An Irish-Jewish woman catapulted hundreds of talented working class youngsters into superstardom after nurturing them at her modest drama school in north London.
The Anna Scher Theatre, which started as a drama club in 1968, was created to help get children off the streets. Soon, there were classes of more than 70, some as young as six-years-old, paying 10p a session.
Many were working class with little intention of becoming actors or famous, but industry legend Anna Scher, who passed away on November 12 aged 78, helped them to become some of the UK’s biggest names in TV and film.
Among Scher’s renowned list of well-known alumni are Kathy Burke, Martin and Gary Kemp, Patsy Palmer, Linda Robson and Adam Deacon.
Oscar-winning star Daniel Kaluuya is another glittering graduate, and thanked Scher in his acceptance speech after winning the Rising Star Bafta in 2018.
The Anna Scher Theatre was dedicated to helping the working class and launched the careers of various famous actors (Scher, middle, pictured among children at the school in 1977)
Many were working class with little intention of becoming actors or famous, but industry legend Anna Scher, who passed away on November 12 aged 78, helped them to become some of the UK’s biggest names in TV and film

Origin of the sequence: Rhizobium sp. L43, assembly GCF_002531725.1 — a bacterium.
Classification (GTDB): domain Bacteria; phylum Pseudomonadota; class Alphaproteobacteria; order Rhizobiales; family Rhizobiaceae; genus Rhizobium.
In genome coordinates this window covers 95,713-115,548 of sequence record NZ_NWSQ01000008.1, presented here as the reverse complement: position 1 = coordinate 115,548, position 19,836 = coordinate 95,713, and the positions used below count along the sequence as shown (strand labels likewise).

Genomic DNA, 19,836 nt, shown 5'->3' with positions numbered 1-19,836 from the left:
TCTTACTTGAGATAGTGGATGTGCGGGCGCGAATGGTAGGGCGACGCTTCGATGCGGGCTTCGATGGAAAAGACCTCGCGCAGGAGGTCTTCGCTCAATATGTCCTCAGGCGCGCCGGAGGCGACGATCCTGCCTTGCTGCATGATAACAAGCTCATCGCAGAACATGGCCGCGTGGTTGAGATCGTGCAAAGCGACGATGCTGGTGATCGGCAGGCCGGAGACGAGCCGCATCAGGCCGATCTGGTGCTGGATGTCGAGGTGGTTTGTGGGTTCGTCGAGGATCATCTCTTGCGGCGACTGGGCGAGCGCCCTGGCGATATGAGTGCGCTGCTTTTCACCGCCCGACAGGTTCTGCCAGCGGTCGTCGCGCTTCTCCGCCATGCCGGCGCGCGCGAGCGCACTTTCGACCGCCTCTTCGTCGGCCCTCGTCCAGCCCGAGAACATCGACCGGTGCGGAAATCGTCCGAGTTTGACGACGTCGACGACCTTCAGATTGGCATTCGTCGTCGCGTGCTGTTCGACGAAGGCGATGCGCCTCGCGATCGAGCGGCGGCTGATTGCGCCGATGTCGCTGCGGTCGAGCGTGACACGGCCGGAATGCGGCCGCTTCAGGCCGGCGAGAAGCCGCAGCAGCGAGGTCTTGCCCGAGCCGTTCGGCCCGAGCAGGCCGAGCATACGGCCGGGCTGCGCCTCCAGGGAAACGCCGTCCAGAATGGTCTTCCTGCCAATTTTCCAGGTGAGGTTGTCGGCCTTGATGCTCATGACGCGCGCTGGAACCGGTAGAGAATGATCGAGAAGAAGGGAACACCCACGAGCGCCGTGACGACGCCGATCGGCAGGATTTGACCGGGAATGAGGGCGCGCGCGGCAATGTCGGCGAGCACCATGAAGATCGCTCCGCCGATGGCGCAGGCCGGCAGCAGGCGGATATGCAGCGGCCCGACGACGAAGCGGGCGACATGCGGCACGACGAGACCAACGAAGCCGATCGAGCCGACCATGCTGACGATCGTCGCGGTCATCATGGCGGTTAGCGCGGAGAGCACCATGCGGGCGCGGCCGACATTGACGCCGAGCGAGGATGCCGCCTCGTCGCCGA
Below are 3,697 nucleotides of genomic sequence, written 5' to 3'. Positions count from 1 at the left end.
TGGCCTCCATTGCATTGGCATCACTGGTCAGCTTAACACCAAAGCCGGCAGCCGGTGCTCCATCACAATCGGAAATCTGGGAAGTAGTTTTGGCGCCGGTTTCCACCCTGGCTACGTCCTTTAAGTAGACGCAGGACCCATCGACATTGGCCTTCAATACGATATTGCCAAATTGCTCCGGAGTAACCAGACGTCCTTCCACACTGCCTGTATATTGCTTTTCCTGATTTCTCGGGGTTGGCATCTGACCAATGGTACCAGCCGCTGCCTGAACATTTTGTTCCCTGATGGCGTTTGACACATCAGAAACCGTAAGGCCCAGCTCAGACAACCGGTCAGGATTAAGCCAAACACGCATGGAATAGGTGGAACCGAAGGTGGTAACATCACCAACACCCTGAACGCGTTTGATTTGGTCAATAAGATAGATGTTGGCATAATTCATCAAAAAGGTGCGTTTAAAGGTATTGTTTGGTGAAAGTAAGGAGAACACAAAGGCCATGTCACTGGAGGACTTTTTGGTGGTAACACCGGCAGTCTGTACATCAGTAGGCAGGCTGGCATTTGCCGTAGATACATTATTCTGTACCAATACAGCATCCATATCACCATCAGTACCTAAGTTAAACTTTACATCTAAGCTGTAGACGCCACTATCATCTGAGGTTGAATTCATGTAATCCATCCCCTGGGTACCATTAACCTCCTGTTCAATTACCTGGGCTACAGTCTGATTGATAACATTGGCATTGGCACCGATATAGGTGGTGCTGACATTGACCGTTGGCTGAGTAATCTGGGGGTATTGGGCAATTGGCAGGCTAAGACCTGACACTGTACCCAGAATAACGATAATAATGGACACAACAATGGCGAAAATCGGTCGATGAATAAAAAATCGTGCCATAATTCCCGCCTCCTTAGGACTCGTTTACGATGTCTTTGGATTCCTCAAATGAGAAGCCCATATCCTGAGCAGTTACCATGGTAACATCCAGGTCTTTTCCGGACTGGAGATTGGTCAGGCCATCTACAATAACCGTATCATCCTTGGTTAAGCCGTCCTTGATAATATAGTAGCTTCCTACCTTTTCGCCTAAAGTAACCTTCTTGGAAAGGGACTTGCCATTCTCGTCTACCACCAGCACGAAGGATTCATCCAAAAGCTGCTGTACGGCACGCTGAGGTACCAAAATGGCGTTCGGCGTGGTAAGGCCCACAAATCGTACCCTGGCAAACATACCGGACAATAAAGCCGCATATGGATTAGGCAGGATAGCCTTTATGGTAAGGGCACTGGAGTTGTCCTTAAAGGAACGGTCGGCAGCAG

Patsy Palmer attended the famous school. Her first on screen appearance was on the TV series ‘The Gentle Touch’ before going on to have a successful career, most notably playing Bianca Jackson in Eastenders
Following Scher’s death, some of these famous names paid tribute to the icon, crediting her for their success.
Which famous names attended the drama school?
Kathy Burke, Pauline Quirke, Linda Robson, Martin Kemp, Natalie Cassidy, Patsy Palmer, Sid Owen, Jake Wood, Reggie Yates, Daniel Kaluuya, Brooke Kinsella and Adam Deacon.
Kathy Burke wrote on social media that the ‘magnificently mighty’ and ‘wonderful’ Scher, along with her late husband, were ‘responsible for 100s of us having a better life’.
Another student, EastEnders star Natalie Cassidy, 40, who paid pocket money for Anna’s tuition, said she will always feel grateful.
‘For three hours a week I felt like I mattered, along with everybody else in the room,’ she told the Mirror. ‘Anna took me under her wing, and was stern, but kind.
‘She saw something within this funny looking little eight-year-old that no one else did. Without Anna Scher I wouldn’t be where I am.
‘Anna’s kids have something others don’t. It’s a raw, “I am who I am, I’m nothing special but I’ll give it a go”. We don’t have airs or graces. We are very grateful and thankful.’
Fellow Albert Square star Patsy Palmer, 51, felt the same. ‘Most of us kids would’ve never had the opportunity to be actors or writers,’ she wrote in her tribute. ‘She gave us that.’
Get Out star Daniel Kaluuya is another from the coveted list, and thanked Scher in his acceptance speech after winning the rising star Bafta in 2018
Actor and rapper Adam Deacon catapulted to success after starting out at Scher’s school